For the deposition of the desired target material via ALD or CVD the reactants (metal and co-reactant) are usually introduced in form of metal-halides or metal-organic complexes referred to as precursor. These precursors must meet a good balance between three key properties: volatility, thermal stability, and reactivity (towards the co-reactants).
For ALD, the precursor should possess a high volatility while exhibiting sufficient thermal stability to be brought and transported in the gas phase without decomposition. Additional, a high reactivity towards the functional groups at the substrate surface (such as -OH) and co-reactants is required ultimately enabling the sequenced surface reactions typically observed in ALD. Depending on the technique, these reactions are supported by e.g. substrate heating or a plasma.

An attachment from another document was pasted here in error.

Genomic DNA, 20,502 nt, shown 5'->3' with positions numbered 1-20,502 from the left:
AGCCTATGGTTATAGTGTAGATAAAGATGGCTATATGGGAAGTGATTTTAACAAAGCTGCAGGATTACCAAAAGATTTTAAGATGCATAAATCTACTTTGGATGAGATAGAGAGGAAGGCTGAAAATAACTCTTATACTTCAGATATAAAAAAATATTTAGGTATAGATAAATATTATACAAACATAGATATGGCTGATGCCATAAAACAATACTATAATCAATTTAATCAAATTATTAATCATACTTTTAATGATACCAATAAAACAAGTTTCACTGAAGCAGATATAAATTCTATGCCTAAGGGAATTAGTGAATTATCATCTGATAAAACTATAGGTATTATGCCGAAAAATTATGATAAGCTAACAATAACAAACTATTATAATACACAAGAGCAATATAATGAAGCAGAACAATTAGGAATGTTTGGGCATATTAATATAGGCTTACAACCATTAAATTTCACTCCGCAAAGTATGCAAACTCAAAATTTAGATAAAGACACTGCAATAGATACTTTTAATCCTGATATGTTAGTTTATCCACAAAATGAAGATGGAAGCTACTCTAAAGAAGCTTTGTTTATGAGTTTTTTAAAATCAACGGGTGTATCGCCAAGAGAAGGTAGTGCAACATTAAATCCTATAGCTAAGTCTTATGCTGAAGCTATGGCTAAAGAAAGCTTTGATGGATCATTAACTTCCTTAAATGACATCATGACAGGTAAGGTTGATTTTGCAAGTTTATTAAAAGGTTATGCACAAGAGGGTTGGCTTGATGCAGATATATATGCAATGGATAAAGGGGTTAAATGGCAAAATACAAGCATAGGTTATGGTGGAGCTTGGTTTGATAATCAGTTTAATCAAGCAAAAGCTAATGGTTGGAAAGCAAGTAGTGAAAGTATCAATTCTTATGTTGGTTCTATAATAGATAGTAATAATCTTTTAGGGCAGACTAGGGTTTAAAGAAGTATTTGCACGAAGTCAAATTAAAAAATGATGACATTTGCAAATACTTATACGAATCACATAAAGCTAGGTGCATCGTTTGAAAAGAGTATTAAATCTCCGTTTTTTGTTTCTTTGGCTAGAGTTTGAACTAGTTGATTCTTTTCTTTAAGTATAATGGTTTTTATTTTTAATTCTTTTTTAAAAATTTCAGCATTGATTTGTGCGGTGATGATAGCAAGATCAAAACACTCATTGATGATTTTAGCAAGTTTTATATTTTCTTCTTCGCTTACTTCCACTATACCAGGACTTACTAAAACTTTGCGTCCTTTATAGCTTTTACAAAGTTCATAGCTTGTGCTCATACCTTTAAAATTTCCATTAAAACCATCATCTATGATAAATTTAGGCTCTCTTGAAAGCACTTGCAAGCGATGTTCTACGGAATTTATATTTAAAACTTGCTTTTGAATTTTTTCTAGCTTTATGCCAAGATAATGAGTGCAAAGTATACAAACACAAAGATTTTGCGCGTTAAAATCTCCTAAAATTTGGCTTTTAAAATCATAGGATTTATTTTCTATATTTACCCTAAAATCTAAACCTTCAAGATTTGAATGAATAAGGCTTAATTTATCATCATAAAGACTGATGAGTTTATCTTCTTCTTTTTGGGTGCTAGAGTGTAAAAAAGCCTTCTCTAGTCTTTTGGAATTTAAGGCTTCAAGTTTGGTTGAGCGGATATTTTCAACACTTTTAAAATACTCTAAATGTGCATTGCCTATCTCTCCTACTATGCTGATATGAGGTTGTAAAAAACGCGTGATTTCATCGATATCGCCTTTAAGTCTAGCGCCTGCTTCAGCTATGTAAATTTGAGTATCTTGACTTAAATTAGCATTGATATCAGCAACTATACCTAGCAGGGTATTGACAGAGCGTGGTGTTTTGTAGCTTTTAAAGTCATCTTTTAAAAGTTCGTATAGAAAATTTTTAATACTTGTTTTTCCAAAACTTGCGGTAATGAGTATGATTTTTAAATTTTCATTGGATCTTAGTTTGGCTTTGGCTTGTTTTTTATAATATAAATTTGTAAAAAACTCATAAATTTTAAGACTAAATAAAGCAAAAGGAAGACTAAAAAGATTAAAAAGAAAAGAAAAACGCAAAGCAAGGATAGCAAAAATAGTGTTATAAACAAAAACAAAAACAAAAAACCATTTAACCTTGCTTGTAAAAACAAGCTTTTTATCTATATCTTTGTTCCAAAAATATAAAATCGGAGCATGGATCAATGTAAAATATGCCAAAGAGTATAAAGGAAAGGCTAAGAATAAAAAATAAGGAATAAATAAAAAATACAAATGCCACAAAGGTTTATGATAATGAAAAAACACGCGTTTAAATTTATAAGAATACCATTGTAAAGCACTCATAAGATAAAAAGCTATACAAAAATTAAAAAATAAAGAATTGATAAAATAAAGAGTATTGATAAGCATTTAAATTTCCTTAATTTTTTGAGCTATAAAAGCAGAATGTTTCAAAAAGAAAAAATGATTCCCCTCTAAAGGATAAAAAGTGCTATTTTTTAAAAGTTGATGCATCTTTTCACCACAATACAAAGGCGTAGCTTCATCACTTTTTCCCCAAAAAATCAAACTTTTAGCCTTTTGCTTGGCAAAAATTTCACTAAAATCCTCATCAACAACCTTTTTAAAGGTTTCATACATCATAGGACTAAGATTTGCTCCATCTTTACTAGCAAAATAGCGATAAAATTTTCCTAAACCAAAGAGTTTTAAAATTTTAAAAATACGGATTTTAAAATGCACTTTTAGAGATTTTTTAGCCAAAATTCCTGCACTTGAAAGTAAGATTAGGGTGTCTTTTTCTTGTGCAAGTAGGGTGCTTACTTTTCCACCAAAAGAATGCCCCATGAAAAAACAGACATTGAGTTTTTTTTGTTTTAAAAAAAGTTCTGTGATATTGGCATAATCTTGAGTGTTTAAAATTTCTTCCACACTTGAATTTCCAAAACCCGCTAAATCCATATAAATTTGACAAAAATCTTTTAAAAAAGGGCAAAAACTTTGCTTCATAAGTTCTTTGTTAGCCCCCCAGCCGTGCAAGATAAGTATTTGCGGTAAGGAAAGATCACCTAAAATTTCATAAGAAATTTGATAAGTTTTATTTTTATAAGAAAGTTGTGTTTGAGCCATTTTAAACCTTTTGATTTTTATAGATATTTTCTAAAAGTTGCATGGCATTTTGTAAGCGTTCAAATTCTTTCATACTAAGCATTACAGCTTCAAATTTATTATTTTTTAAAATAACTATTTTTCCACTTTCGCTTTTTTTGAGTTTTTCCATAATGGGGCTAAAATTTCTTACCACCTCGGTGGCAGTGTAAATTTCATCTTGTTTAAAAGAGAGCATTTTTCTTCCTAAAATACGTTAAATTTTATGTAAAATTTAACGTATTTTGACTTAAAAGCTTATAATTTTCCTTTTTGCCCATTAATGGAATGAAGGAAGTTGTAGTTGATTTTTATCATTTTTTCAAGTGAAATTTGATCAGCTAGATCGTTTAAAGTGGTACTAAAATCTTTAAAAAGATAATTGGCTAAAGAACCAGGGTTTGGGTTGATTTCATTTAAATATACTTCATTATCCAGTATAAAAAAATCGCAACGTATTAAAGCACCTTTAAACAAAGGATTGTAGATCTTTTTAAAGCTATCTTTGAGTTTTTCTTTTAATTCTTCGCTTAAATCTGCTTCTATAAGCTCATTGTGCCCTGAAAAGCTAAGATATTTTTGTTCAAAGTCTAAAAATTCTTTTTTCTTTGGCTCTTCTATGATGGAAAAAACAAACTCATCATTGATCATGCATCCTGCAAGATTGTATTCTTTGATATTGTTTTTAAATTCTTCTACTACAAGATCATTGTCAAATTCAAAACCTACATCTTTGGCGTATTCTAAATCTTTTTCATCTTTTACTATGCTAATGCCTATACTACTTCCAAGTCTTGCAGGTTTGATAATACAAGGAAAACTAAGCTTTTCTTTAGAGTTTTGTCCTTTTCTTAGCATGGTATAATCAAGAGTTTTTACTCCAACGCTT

Besides these key requirements, the precursors should ideally undergo clean decomposition and facile removal of the decomposition by-products to avoid incorporation of contaminants which can drastically influence and hamper functional properties of the desired thin film material. Moreover, liquids or low-melting solids are beneficial to ensure a constant evaporation due to constant surface area. For economics and operator safety, a cost-efficient and easy scalable synthesis in combination with a non-toxic and non-pyrophoric behavior is prefered.